News of the Muse

'Seinfeld' actor accused of slurring Jews.

By JTA, AP
November 27, 2006 10:40
3 minute read.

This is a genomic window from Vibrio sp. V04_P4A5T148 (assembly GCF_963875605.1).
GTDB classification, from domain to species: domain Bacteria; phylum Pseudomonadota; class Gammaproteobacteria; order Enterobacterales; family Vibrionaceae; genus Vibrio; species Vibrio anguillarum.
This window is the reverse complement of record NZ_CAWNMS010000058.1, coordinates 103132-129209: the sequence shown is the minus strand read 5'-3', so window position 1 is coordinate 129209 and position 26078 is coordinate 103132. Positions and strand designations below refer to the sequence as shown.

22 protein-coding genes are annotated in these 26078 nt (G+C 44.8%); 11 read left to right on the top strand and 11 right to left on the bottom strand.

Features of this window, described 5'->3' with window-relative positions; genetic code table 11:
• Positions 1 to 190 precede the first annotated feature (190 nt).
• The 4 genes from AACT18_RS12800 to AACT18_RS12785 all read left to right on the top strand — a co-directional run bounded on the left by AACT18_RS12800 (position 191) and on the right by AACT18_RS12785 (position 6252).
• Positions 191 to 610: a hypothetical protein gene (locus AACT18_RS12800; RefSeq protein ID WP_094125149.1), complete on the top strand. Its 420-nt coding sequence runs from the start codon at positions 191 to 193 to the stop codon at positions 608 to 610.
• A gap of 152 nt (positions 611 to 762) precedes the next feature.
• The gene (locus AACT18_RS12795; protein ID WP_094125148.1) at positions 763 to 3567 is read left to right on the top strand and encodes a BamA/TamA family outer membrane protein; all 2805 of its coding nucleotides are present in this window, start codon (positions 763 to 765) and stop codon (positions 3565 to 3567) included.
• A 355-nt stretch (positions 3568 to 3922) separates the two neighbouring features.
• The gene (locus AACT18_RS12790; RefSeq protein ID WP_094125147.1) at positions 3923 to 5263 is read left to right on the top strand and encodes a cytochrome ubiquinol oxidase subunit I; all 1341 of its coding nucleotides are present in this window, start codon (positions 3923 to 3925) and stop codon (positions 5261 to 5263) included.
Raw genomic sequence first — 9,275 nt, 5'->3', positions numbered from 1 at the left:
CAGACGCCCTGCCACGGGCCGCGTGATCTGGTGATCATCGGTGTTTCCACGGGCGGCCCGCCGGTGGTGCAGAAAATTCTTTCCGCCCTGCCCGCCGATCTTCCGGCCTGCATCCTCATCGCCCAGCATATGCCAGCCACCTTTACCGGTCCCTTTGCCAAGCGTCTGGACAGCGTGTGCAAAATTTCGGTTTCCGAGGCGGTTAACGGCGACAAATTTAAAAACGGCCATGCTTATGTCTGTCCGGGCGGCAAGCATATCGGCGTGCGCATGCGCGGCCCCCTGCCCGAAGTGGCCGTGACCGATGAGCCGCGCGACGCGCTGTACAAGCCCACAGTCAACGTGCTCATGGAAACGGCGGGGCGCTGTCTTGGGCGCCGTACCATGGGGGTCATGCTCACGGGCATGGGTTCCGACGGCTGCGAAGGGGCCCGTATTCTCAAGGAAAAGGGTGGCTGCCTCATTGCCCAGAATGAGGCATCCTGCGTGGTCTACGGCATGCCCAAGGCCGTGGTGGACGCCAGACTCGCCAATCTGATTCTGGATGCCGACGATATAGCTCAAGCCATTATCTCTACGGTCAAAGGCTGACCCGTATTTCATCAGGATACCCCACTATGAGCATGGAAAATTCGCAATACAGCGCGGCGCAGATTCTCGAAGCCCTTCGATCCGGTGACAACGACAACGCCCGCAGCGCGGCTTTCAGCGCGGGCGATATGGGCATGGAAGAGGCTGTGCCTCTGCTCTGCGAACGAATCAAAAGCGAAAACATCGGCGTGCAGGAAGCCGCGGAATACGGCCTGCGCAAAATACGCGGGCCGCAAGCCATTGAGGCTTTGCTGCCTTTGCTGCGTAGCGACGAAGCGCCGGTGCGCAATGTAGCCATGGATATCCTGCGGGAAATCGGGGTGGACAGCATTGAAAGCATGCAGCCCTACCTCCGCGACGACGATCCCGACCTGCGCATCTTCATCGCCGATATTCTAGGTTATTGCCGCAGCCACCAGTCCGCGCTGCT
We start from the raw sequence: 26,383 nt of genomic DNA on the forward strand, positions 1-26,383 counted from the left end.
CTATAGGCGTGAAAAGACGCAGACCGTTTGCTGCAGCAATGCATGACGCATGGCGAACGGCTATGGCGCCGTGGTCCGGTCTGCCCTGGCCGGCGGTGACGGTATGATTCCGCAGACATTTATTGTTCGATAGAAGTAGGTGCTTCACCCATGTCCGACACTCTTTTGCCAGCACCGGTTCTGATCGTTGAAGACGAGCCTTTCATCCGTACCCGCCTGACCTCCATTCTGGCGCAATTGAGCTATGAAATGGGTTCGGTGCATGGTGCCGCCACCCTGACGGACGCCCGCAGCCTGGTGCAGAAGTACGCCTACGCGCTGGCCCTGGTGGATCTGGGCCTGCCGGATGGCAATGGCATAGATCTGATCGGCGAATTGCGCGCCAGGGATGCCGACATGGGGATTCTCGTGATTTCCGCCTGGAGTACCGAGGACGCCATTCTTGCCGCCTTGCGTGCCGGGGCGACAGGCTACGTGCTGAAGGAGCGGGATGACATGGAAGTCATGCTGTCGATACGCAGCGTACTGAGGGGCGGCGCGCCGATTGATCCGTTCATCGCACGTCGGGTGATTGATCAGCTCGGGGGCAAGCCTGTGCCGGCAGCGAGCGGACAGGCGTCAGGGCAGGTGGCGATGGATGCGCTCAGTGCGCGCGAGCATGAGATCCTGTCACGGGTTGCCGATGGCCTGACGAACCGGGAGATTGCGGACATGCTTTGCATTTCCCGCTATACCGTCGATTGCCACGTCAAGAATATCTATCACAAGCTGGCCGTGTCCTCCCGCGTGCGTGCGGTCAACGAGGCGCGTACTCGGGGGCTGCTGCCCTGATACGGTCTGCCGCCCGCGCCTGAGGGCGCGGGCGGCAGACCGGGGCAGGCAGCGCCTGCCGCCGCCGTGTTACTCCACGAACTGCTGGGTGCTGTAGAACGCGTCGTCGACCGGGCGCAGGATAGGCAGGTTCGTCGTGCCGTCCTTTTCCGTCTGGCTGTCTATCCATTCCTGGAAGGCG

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'Seinfeld' actor accused of slurring Jews A comedian under fire for hurling racial epithets at blacks once similarly attacked Jews, fans said. Two comedy fans told the showbiz Web site TMZ.com last week that Michael Richards, who played Kramer on Seinfeld, attacked a man speaking during his performance last April as a "f------ Jew" and said "You people are the cause of Jesus dying." The two fans wondered at the time if the slurs were part of the act, but came forward after Richards launched a racist attack on two black men who heckled him during his performance last week. Richards' publicist confirmed the April incident, but said it was indeed part of the act, unlike the more recent attack on blacks. - JTA Kazakh: Borat creator deserves prize A leading Kazakh writer has nominated actor Sacha Baron Cohen for a national award for popularizing Kazakhstan. Novelist Sapabek Asip-uly called on the Kazakh Club of Art Patrons to give Baron Cohen its annual award, according to a letter published by the Vremya newspaper last week. Baron Cohen's fictional character Borat "has managed to spark an immense interest of the whole world in Kazakhstan, something our authorities could not do during the years of independence," said Asip-uly. Government officials in the former Soviet republic have been enraged by Borat's unflattering portrayal of Kazakh life in the spoof documentary, Borat: Cultural Learnings of America for Make Benefit Glorious Nation of Kazakhstan. The film depicts Kazakhstan as riddled with anti-Semitism and sexism. "If state officials completely lack a sense of humor, their country becomes a laughing stock," Asip-uly said. Kazakh President Nursultan Nazarbayev said last week that Borat has helped to make Kazakhstan better known in the West, and he invited Baron Cohen to visit the Central Asian state. "I truly hope my initiative will be supported for the benefit of the glorious nation of Kazakhstan," Asip-uly said. - AP Mia Farrow assails 'genocidal violence' Actress and UNICEF goodwill ambassador Mia Farrow called last week for peacekeepers to be sent immediately to halt "genocidal violence" that she said was spreading from Sudan's Darfur province into neighboring Chad. "We're seeing atrocities of an indescribable kind," said Farrow, just back from a visit to Chad after an earlier trip to Darfur. It was apparent, she said, that the war being carried out by Arab militias in Darfur since 2003 now encompasses Chad's eastern region, with militias from both countries banding together. The attackers are "heavily, heavily armed" by the Sudanese government and defenders are often equipped only with bows and arrows, the 61-year-old actress said. Farrow expressed outrage that no effective peacekeeping force has been sent to Darfur almost four years after atrocities started. According to some estimates, the violence in Darfur has killed 400,000 and left more than 2 million homeless. - AP Yoko Ono calls for global healing Yoko Ono is calling for the anniversary of the death of her husband, John Lennon, to become a day of worldwide healing. In a full-page advertisement appearing in Sunday editions of The New York Times, Ono urges readers to mark the anniversary by apologizing to those who have suffered because of violence and war. "Every year, let's make December 8 the day to ask for forgiveness from those who suffered the insufferable," writes the former Beatle's widow, who signs the letter Yoko Ono Lennon. Ono urges readers to take responsibility for failing to intervene on behalf of victims around the world. "Know that the physical and mental abuse you have endured will have a lingering effect on our society," she writes in a portion of the letter directed to victims. "Know that the burden is ours."- AP Bergman look-alike sought in Sweden A small Swedish town is searching for a bride-to-be who is an Ingrid Bergman look-alike to take part in a reenactment of the film star's first wedding in 1937. The search has been initiated by the folklore society in Stode, 235 miles north of Stockholm, to mark the 70-year anniversary of Bergman's wedding to her first husband, Petter Aron Lindstrom, in the town church. "We're looking for a Swedish look-alike and it's going to be a real wedding - there won't be any cheating - and we'll pay for the wedding dress and dinner," said Gertrud Svensson, a deputy member of the society. The Bergman-style wedding is planned for the summer of 2007 and, aside from featuring a look-alike bride and wedding dress, guests will be invited to dine on the original wedding porcelain at the wedding party. The groom does not necessarily have to resemble Lindstrom, who came from Stode.- AP

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